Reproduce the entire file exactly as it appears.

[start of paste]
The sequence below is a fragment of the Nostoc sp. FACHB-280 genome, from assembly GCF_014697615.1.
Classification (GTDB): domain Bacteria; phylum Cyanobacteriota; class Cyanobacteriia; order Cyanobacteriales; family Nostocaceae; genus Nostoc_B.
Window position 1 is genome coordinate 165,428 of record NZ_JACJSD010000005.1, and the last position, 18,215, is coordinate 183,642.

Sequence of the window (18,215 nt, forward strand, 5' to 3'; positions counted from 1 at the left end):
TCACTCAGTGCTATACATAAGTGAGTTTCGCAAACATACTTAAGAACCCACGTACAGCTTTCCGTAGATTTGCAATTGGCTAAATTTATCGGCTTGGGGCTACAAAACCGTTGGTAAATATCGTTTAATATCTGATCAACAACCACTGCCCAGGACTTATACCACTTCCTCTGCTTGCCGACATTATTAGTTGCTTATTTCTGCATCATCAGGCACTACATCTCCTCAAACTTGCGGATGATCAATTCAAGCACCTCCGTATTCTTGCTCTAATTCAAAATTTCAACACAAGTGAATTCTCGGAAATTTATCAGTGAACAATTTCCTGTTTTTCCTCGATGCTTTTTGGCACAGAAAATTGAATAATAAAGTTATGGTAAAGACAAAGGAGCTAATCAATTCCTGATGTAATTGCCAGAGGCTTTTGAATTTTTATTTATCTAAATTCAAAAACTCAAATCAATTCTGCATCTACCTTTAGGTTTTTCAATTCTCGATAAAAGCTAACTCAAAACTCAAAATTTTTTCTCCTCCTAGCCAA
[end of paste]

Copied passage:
The sequence below is a fragment of the Nostoc sp. FACHB-280 genome, from assembly GCF_014697615.1.
Classification (GTDB): domain Bacteria; phylum Cyanobacteriota; class Cyanobacteriia; order Cyanobacteriales; family Nostocaceae; genus Nostoc_B.
Window position 1 is genome coordinate 165,428 of record NZ_JACJSD010000005.1, and the last position, 18,215, is coordinate 183,642.

Sequence of the window (18,215 nt, forward strand, 5' to 3'; positions counted from 1 at the left end):
TCACTCAGTGCTATACATAAGTGAGTTTCGCAAACATACTTAAGAACCCACGTACAGCTTTCCGTAGATTTGCAATTGGCTAAATTTATCGGCTTGGGGCTACAAAACCGTTGGTAAATATCGTTTAATATCTGATCAACAACCACTGCCCAGGACTTATACCACTTCCTCTGCTTGCCGACATTATTAGTTGCTTATTTCTGCATCATCAGGCACTACATCTCCTCAAACTTGCGGATGATCAATTCAAGCACCTCCGTATTCTTGCTCTAATTCAAAATTTCAACACAAGTGAATTCTCGGAAATTTATCAGTGAACAATTTCCTGTTTTTCCTCGATGCTTTTTGGCACAGAAAATTGAATAATAAAGTTATGGTAAAGACAAAGGAGCTAATCAATTCCTGATGTAATTGCCAGAGGCTTTTGAATTTTTATTTATCTAAATTCAAAAACTCAAATCAATTCTGCATCTACCTTTAGGTTTTTCAATTCTCGATAAAAGCTAACTCAAAACTCAAAATTTTTTCTCCTCCTAGCCAA